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Medical affairs: Key imperatives for engaging and educating physicians in a digital world

May 23, 2019
Life sciences

As the trend toward medical affairs (MA) becomes an even more significant part of biopharmaceutical companies, MA teams have emerged as key players not only in advancing the success of their companies, but also in helping to improve patient outcomes. Underpinning this role is their ability to engage customers—especially physicians—effectively via digital channels.

Traditionally, however, MA teams have relied heavily on face-to-face interactions to fulfill their brief. Today, though, physicians are willing to invest less time in meeting people in person to obtain information, so the MA role is challenging as digital begins to transform the way teams engage customers. MA leaders are rethinking how they operate in an increasingly digital world driven by the following signs of the growth in digital in healthcare.

  • How physicians are consuming medical content is evolving. As physicians have become digital consumers in their everyday lives, they are also changing the way they consume medical information in their professional lives and embracing the convenience of digital channels that provide content on demand.
  • There is an increasing need for education and high-quality information, given the proliferation of specialty and more complex medicine. Moreover, there are escalating external demands to demonstrate the additive value of therapies, along with increasingly stringent requirements related to transparency and compliance. These requirements stem from a variety of sources, including legislation targeting the transfer of value, such as the European Federation of Pharmaceutical Industries and Associations (EFPIA) code and the Sunshine Act in the United States, which requires disclosure to the Centers for Medicare and Medicaid Services (CMS) of any payments or other transfers of value made to physicians or teaching hospitals.
  • Opportunities for using digital and delivering content are multiplying with the availability of more sophisticated electronic channels and the advent of new technologies such as virtual reality. At the same time, the emergence of miniaturized devices and sensors, which enable collection of granular real-world patient data that can be integrated using analytics platforms, now affords greater transparency regarding product effects and their use.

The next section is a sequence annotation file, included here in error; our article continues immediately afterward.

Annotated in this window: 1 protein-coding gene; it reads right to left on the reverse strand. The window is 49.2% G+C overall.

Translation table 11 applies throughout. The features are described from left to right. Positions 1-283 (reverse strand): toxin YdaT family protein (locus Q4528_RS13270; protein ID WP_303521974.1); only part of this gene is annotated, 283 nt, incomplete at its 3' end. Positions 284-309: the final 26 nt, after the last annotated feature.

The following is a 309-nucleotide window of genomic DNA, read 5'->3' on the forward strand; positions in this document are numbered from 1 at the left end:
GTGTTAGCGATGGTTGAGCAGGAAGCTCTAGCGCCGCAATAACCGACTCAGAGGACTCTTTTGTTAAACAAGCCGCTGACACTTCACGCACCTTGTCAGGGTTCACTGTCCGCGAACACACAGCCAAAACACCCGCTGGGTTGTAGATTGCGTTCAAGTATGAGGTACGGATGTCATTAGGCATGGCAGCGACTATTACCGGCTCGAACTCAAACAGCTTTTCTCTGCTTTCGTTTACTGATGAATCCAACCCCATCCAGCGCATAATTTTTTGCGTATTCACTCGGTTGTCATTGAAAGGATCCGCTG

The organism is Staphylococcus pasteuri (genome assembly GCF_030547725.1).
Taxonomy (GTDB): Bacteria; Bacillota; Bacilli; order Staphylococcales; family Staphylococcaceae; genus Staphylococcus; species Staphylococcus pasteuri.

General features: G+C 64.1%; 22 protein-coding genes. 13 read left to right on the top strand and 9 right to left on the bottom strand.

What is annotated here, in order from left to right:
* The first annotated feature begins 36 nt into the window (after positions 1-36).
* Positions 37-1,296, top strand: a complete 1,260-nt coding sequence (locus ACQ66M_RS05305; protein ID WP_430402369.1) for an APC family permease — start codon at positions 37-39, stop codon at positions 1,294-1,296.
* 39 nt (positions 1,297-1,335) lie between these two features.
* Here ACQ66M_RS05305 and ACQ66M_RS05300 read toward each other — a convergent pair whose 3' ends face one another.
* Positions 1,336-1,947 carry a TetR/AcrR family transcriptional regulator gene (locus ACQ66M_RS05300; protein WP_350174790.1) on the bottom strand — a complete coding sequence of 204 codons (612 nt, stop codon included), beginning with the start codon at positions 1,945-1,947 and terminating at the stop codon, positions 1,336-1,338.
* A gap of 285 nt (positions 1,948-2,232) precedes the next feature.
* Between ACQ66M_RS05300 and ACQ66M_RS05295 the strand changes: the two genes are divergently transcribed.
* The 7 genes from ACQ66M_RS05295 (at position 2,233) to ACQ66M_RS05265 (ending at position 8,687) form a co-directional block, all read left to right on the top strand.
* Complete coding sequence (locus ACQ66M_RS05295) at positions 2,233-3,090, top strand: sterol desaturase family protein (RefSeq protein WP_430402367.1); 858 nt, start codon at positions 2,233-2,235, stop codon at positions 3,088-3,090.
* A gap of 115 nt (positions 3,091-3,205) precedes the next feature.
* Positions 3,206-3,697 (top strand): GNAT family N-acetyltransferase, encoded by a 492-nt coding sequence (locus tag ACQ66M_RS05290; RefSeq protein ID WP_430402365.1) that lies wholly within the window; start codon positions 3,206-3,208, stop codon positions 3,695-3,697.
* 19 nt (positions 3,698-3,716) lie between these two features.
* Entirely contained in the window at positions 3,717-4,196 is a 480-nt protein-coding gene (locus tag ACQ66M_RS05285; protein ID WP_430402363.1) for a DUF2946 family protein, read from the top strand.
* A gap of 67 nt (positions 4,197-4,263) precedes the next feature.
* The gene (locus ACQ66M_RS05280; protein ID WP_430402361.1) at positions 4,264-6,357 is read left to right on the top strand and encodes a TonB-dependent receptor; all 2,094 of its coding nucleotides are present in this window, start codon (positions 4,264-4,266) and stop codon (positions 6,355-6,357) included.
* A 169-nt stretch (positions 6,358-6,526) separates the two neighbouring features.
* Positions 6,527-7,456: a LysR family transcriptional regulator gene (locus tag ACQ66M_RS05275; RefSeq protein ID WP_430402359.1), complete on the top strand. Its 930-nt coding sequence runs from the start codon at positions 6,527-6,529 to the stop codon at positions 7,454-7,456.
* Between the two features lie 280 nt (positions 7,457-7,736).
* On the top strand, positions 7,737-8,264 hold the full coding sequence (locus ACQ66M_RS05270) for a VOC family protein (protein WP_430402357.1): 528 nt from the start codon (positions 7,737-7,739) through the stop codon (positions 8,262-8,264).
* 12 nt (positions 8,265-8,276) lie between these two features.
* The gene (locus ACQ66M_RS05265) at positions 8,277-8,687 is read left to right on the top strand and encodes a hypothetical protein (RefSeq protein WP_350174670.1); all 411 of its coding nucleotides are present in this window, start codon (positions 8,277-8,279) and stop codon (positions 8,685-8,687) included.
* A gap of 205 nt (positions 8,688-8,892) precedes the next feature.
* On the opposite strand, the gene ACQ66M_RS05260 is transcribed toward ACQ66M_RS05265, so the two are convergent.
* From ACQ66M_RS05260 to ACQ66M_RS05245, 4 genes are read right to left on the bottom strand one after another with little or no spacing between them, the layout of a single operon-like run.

Physicians’ use of digital content for discussion, research, and collaboration continues to grow: nine out of ten physicians believe their time spent on digital for professional purposes will grow in the next year.1 Today, physicians globally spend at least 1.5 hours online per day conducting research, with at least half of that on social media. We found that 72 percent of doctors believe that social media channels improve the quality of patient care and more than 30 percent use them for professional purposes, often preferring open forums to physician-only online communities. For example, in the neurological disease space, physicians who used SERMO—a social network for physicians to collaborate and share ideas—were 53 percent happier with the job they do.

Meanwhile, 38 percent of physicians who do not currently use social media believe they will use it for professional purposes in the next two years. Doctors’ reasons for using various channels are even more fascinating. Today, physicians seek digital journals and publications to understand disease mechanisms and learn about new therapies; however, 61 percent of those using social media consider it an equally or more effective way to obtain answers to specific case-related questions or concerns.

Patients have long gravitated to digital with 90 million patients discussing health topics online. In the United States, 80 percent of patients carry out online research prior to a consultation, and four out of five patients would share their data to receive better care.2 Interestingly, however, despite the emergence of digital for both patients and physicians, physicians do not always understand the role and importance that digital resources play for their patients (Exhibit 1).

> Read the full article on the McKinsey website

By Matthias Evers, Ivan Ostojic, Brindan Suresh, Josh Weiner, and Ann Westra

Source: McKinsey

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